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by Taylor Vincent “A PTA meeting? To rename the football team? Don’t these people have anything better to do?” Daniel said to himself as he read the letter in his mail. “Not in the least, I’m afraid,” Brian replied from his prone position on the sofa, eyes lingering on the television, his mop of black hair limp on his head like a dead jellyfish on the beach. Daniel blinked, bewildered. He needed, just as you might, some background. See, it was springtime in Wilson, Wisconsin, which meant that the populace was bored. Much of the town – let’s say a third – was employed at Holly Hayworth, the 150 year old stalwart of a local business. The privately owned company was nationally famous for Holly Hayworth’s Holiday Hams, as well as, to a lesser extent, Holly Hayworth’s Healthful Holiday Herbs. The biggest complex in the Holly Hayworth concern was just outside of Wilson, a cluster of squat gunmetal gray buildings that slumped against the hillsides like a sperm whale against a set of bleachers. From August to December, increasing numbers of people from the surrounding area would shuffle into work there, where the hams were manufactured for shipping out in time for Christmas across the country. It was a facility where pigs were less grown and butchered than they were assembled and harvested, a dystopian mechanization of grocery that one might expect from Blade Runner or a Pink Floyd music video, but not southern Wisconsin. However, it was March, which meant that the workers were gone and that the town of
Wilson was bored enough to spend its time thinking about naming the football team. Daniel Lancaster had just moved to town and was not aware of the cycle of energy in the area. He was a computer specialist, and in a place like Wilson, a computer specialist is always busy. Outside of the Deep South, southern Wisconsin is perhaps the best place to find people scared of computers. The elderly, presented with one of the infernal machines, will often cower in fear as if the opening of a laptop would reveal some demonic horror. This was a lesson Daniel had learned the hard way in the mere six months he had lived and worked in Wilson. Moreover, since human stupidity knows no timetable, Daniel’s own stressors did not vanish with the New Year, and he was thoroughly confused by the town’s restlessness just as the days began to grow longer. Daniel read the letter once more. “I don’t see why they need to change the name, there’s nothing wrong with… oh,” he said to himself, part of his humanity wasting away as he read the name. “Okay, yeah, I can see them wanting to change that.” “Is that Joe Martin’s idea?” Brian asked from behind him. “The man’s as crazy as he looks if he thinks Old Lady Johansen’s going to let us get away with changing the name.” Daniel nodded in the affirmative, set the rest of the mail on the cheap coffee table, and sat down on the sectional next to Brian. The latter man chuckled. “Ought to be a fun meeting. That’s tomorrow night, right?” Daniel nodded. Brian Paulson was Daniel Lancaster’s only real friend in Wilson. He had met Daniel online and landed the younger man his job when an opening came about in Brian’s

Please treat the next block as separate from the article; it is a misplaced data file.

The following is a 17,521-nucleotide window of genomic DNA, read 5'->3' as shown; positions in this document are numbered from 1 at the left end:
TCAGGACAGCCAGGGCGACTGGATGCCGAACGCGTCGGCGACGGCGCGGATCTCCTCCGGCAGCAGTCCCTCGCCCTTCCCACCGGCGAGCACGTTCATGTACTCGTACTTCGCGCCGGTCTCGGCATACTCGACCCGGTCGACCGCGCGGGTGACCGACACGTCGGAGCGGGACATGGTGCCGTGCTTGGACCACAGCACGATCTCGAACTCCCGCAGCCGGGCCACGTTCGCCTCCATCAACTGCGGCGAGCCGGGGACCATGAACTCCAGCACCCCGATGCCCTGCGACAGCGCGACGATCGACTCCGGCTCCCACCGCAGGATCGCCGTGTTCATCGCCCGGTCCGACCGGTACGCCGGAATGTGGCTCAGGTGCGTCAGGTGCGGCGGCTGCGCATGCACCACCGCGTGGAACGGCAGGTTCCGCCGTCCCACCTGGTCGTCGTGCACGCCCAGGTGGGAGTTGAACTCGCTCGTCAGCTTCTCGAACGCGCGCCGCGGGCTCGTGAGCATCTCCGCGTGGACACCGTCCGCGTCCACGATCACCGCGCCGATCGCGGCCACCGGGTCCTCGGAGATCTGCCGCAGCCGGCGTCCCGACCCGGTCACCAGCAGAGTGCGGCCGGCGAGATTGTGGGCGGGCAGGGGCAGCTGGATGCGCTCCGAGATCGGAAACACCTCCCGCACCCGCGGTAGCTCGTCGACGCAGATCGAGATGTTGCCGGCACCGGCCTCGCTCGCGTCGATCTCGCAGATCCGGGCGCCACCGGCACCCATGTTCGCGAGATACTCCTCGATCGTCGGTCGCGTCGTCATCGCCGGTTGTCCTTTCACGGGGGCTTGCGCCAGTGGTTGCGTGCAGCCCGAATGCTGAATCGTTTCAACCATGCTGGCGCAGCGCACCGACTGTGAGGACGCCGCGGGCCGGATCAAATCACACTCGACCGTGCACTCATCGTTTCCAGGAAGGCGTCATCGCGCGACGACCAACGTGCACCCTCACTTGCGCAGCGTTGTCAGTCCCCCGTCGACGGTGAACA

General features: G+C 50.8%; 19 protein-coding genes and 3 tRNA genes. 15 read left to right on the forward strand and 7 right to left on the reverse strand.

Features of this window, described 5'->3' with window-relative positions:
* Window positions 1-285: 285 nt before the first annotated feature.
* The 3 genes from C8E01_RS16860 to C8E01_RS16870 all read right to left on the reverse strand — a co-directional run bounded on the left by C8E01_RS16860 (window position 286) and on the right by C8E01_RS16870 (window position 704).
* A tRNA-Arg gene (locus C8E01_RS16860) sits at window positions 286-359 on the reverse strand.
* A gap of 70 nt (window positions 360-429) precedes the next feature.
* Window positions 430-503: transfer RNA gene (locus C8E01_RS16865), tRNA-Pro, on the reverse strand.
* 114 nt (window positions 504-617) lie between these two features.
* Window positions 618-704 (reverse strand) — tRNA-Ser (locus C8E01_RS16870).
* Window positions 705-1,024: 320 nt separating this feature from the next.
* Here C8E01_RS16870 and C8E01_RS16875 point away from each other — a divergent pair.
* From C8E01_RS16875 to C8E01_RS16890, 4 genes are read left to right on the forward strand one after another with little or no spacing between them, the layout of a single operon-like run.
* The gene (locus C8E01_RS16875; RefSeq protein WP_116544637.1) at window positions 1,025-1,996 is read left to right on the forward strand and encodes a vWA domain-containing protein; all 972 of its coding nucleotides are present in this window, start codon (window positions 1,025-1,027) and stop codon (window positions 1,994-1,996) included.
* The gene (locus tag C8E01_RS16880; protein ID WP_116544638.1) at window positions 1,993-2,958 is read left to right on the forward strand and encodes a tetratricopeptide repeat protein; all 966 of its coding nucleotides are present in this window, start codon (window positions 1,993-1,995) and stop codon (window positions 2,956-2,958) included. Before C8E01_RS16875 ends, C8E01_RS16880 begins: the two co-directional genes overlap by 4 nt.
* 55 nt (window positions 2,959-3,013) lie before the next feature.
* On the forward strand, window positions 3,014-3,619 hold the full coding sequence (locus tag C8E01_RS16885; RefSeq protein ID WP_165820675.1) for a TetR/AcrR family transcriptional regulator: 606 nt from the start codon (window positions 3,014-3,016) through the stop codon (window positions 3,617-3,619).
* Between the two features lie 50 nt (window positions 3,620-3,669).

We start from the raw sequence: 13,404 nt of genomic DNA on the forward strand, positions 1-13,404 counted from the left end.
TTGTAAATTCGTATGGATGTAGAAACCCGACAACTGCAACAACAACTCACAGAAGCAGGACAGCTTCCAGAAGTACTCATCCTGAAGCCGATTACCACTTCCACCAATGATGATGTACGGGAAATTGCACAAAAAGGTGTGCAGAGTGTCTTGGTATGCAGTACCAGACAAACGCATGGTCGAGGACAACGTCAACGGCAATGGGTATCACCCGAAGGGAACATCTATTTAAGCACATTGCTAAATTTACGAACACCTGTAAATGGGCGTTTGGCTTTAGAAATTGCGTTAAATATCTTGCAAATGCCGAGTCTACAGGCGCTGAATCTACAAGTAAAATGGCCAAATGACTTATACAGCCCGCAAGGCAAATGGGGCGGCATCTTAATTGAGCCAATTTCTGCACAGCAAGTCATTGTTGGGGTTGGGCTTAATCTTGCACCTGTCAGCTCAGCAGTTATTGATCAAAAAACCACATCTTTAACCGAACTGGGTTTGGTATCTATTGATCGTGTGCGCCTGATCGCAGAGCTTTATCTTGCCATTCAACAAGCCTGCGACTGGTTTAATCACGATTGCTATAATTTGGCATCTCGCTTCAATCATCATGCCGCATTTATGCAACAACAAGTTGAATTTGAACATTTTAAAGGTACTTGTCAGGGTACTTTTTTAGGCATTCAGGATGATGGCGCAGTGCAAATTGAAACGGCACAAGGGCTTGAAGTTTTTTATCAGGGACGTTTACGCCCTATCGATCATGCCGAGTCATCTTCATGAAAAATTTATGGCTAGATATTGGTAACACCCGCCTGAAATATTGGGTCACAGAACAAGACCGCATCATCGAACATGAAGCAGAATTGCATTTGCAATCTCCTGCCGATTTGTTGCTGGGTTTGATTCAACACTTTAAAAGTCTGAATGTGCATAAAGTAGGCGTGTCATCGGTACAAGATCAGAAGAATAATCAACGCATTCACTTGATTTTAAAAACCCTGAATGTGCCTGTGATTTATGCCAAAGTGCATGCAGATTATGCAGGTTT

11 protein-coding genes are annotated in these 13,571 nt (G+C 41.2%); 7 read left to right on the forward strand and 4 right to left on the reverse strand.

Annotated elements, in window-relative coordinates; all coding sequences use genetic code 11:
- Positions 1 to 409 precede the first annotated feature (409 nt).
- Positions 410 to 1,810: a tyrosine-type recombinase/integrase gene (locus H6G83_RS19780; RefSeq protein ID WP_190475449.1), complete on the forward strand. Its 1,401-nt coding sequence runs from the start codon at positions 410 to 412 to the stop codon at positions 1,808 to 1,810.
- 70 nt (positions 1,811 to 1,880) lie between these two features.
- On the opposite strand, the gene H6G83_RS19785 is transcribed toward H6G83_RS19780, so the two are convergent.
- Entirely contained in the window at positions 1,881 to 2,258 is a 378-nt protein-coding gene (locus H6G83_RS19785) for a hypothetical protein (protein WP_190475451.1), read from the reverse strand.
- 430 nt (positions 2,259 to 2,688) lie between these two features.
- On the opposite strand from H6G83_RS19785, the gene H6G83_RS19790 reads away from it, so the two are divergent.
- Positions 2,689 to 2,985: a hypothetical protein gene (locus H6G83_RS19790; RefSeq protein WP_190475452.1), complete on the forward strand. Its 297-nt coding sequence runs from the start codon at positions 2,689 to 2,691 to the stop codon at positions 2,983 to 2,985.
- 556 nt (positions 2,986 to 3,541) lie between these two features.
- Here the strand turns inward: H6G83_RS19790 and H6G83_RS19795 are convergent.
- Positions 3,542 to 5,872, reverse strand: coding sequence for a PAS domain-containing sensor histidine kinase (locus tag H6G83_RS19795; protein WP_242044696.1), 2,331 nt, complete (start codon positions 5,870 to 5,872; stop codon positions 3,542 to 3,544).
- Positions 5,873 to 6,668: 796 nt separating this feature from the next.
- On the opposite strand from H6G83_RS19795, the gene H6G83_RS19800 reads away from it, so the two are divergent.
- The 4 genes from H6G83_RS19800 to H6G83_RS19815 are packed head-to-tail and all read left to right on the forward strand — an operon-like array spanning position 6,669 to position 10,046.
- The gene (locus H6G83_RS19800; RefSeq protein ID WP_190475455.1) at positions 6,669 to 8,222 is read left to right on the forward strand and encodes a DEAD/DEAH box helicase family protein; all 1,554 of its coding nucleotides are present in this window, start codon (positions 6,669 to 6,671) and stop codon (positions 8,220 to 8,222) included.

department – tech support for the local Telco. He had also helped Daniel win a conveniently timed election onto the Wilson PTA executive board. Daniel had brought his daughter Anna north from Chicago when he moved, and Brian could see the zeal with which he went about hammering away any obstacles to his daughter’s future. The public saw it, too, so when Esther Eiserman vacated her seat through the only act she was capable of at her age – death – the town trusted her seat to Daniel Lancaster, the newcomer from the city. Suddenly, without warning, REO Speedwagon’s “Roll With the Changes” began emanating from Brian’s pants. The two hemispheres of Daniel’s brain fell out of sync for a moment as he struggled to cope with that song coming from that place. Brian fished his cell phone from his pocket and Daniel slowly regained his composure. “Hello, darling cuddlecakes,” Brian said to his wife. Daniel looked down at the letter in his hand once more. If only Valerie could see him now. Her husband on the school board. However, she had been gone for eight years and two hundred and forty-nine days now, a point Brian never failed to bring up. “Love you too, lovey-bear. G’bye,” Brian said as he snapped his phone shut. “That was Margaret, obviously. She wants to know when you’re going to go on a double date with us. You don’t get out enough, Dan, and she’s a whole stable of women she’d like to set you up with.” “So you’re saying my potential dates are horses,” Daniel replied, deadpan. “Maybe. Maybe they want to be rode,” the older man replied.